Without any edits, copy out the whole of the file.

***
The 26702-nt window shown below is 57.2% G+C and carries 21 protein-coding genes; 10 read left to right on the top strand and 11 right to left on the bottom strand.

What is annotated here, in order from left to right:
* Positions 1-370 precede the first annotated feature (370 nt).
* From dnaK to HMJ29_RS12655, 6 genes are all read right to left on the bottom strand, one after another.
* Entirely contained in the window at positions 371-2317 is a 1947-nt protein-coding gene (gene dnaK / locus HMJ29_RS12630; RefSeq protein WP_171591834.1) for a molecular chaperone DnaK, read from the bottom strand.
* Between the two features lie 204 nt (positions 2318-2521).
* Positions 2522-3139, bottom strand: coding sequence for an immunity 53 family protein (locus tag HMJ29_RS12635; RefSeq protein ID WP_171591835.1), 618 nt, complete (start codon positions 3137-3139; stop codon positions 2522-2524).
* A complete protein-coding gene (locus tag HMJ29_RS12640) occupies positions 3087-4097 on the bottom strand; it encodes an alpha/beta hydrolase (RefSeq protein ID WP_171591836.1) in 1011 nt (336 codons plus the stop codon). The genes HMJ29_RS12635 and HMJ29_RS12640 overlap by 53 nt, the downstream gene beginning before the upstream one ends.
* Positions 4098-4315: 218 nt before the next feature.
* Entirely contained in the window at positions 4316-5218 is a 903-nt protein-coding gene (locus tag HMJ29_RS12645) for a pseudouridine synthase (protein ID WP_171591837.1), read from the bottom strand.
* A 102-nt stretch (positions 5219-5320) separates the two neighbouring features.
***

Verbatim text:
The 26702-nt window shown below is 57.2% G+C and carries 21 protein-coding genes; 10 read left to right on the top strand and 11 right to left on the bottom strand.

What is annotated here, in order from left to right:
* Positions 1-370 precede the first annotated feature (370 nt).
* From dnaK to HMJ29_RS12655, 6 genes are all read right to left on the bottom strand, one after another.
* Entirely contained in the window at positions 371-2317 is a 1947-nt protein-coding gene (gene dnaK / locus HMJ29_RS12630; RefSeq protein WP_171591834.1) for a molecular chaperone DnaK, read from the bottom strand.
* Between the two features lie 204 nt (positions 2318-2521).
* Positions 2522-3139, bottom strand: coding sequence for an immunity 53 family protein (locus tag HMJ29_RS12635; RefSeq protein ID WP_171591835.1), 618 nt, complete (start codon positions 3137-3139; stop codon positions 2522-2524).
* A complete protein-coding gene (locus tag HMJ29_RS12640) occupies positions 3087-4097 on the bottom strand; it encodes an alpha/beta hydrolase (RefSeq protein ID WP_171591836.1) in 1011 nt (336 codons plus the stop codon). The genes HMJ29_RS12635 and HMJ29_RS12640 overlap by 53 nt, the downstream gene beginning before the upstream one ends.
* Positions 4098-4315: 218 nt before the next feature.
* Entirely contained in the window at positions 4316-5218 is a 903-nt protein-coding gene (locus tag HMJ29_RS12645) for a pseudouridine synthase (protein ID WP_171591837.1), read from the bottom strand.
* A 102-nt stretch (positions 5219-5320) separates the two neighbouring features.